FIG. 2 illustrates one example of a design flow in designing a phase mask with the above compensation for the image imbalance. The steps in the design flow, either in part or entirely, may be implemented as computer software design functions or routines that are stored on one or more computer storage media or devices and are executed by one or more computer processors. At step 210, initial designs of phase apertures for a pattern to be formed on a substrate are generated. This may be achieved by using a suitable phase aperture design software tool. In the generated pre-OPC phase apertures, the target Cr CD is set to a desired value. At step 220, the sizes of the initial phase apertures are reduced. A rule-based algorithm may be applied to reduce the sizes where a set of predetermined rules are used in resizing. The 0-degree and 180-degree phase apertures may be reduced in size by different amounts. The different amounts of sizing for the 0-degree and 180-degree phase polygons may be determined from the wafer data. In this regard, the wafer data may be used to determine the total sizing differential between the 0-degree and 180-degree phase polygons and then the model fit may be used to determine amounts of sizing common to 0-degree and 180-degree phase regions. Upon completion of the size reduction, the optical proximity correction is started from a different target (larger Cr CD than desired). At step 230, optical proximity correction is applied to the reduced phase apertures. As an example, the shape and dimension of one or more edges of a phase aperture may be changed to compensate for certain undesired effects of the photolithography process. A pre-selected model may be used to simulate the final pattern formed on the substrate from the given phase apertures and to control the optical proximity correction.

After the optical proximity correction, the sizes of the modified phase apertures are enlarged at step 240. The sizes of the phase apertures after the optical proximity correction may be increased by the same amount as the amount of reduction of the phase apertures prior to the optical proximity correction. The sizing operations in steps 220 and 240 are used to compensate for the image imbalance and may depend on certain properties of the phase mask, such as the etch depth and presence of the chrome undercut. Aperture resizing may adversely affect certain mask constraints due to the photolithography process.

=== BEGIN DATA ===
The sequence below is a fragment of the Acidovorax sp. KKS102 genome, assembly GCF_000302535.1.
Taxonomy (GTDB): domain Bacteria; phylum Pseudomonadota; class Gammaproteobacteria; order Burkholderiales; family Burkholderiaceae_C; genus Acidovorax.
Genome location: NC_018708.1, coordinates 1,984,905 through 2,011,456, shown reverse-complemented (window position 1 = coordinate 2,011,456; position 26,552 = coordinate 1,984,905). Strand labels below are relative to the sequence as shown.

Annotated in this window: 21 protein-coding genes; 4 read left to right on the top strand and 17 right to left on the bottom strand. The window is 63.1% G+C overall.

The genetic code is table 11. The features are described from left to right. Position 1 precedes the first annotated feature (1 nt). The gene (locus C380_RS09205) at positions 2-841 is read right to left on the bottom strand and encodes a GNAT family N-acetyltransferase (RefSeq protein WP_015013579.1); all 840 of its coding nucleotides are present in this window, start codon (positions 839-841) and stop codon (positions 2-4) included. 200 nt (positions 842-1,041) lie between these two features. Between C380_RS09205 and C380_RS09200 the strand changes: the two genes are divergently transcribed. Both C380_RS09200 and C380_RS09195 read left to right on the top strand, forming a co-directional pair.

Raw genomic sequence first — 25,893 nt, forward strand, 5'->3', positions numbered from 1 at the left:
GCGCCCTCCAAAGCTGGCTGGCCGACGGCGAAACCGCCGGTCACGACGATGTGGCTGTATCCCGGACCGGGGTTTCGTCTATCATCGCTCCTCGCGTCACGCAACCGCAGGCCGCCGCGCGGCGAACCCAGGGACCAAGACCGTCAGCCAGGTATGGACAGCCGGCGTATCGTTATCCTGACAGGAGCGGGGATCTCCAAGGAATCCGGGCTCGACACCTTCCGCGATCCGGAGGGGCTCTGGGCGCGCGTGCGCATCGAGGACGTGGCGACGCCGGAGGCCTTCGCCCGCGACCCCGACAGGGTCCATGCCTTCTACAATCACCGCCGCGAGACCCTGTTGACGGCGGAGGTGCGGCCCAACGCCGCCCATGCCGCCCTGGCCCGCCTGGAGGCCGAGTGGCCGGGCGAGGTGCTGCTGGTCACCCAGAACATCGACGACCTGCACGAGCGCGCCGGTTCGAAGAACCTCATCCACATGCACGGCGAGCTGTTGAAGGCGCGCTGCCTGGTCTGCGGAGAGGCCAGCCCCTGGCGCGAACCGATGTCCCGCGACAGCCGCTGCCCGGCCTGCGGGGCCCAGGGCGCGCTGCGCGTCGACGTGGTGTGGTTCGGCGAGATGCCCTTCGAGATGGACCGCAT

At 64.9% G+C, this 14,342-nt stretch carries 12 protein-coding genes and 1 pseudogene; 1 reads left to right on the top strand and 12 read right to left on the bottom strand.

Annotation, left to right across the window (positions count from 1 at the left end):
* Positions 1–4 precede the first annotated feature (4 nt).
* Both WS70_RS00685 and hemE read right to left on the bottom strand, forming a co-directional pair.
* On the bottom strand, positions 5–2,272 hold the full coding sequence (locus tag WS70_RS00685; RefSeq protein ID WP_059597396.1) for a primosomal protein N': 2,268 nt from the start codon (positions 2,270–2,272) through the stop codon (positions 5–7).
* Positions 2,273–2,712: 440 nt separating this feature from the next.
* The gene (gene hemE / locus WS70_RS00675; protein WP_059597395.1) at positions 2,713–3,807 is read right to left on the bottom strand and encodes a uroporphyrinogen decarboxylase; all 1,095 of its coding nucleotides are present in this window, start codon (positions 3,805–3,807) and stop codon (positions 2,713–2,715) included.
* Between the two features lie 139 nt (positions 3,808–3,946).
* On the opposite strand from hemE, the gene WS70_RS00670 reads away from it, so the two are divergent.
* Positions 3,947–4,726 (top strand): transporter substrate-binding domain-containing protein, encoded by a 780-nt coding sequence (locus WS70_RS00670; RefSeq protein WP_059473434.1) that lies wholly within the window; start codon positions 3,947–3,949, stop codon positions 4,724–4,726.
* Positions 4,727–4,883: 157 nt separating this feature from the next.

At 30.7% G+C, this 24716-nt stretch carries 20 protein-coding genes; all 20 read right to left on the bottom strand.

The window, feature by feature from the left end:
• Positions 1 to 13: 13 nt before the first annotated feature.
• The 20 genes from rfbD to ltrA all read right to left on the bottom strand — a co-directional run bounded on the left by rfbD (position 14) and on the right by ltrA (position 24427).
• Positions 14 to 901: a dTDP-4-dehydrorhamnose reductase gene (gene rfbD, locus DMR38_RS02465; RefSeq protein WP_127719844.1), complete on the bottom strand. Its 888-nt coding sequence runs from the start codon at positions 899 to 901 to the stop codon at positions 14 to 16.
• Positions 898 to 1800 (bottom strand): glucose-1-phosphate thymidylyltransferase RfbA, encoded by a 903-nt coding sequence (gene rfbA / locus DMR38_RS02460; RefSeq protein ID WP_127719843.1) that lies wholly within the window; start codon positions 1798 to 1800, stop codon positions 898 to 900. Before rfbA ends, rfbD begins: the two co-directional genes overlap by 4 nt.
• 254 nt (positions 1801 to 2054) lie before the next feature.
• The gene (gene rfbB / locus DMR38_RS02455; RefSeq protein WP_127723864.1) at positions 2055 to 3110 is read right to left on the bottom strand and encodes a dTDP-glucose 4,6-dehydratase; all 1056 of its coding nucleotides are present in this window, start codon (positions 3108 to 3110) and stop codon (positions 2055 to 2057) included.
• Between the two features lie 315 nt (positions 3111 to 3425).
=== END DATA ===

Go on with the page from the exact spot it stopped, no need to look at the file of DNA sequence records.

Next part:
The optical proximity correction applied in step 220 performs edge adjustments to compensate for the proximity effects based on the targeting done in step 210. Due to the down sizing in step 220, the OPC process starts from a different target (usually larger Cr CD than desired), the step 240 increases sizes of the phase regions by the same amounts used at step 220 for phase apertures, respectively, so that when the phase mask is used to project a pattern onto the photoresist in the fabrication, the final image on the wafer comes at the desired wafer image CD which is the desired Cr CD generated in step 210. Therefore, the upsizing in step 240 does not undo the downsizing in step 220 and is an integral part of the image imbalance compensation implemented in the design of the phase mask.

To preserve the mask constraints, the phase apertures after the step 240 are adjusted at step 250 based on the required mask constraints. This step essentially finalizes the design of the phase apertures and the finalized phase mask design is now ready for use in manufacturing the actual phase masks.

In the above design flow, image imbalance is compensated through simultaneous aperture sizing at steps 220 and 240 and the proximity effect correction at step 220. Additional checking steps may be further added after the step 250 to examine the finalized phase mask design. In one implementation, for example, the finalized phase apertures may be reduced in size to produce reduced phase apertures by the same amounts used in steps 220 and 240 in FIG. 2. Next, a model-based lithography rule is applied to the apertures to verify the finalized apertures produced at the step 250 in FIG. 2.

The design data at the end of step 250 is ready for making the phase mask. The additional two checking steps are only for lithography verification of the completed phase mask design and are not part of the design process. However, these verification steps can be important to ensure the quality of the OPC process.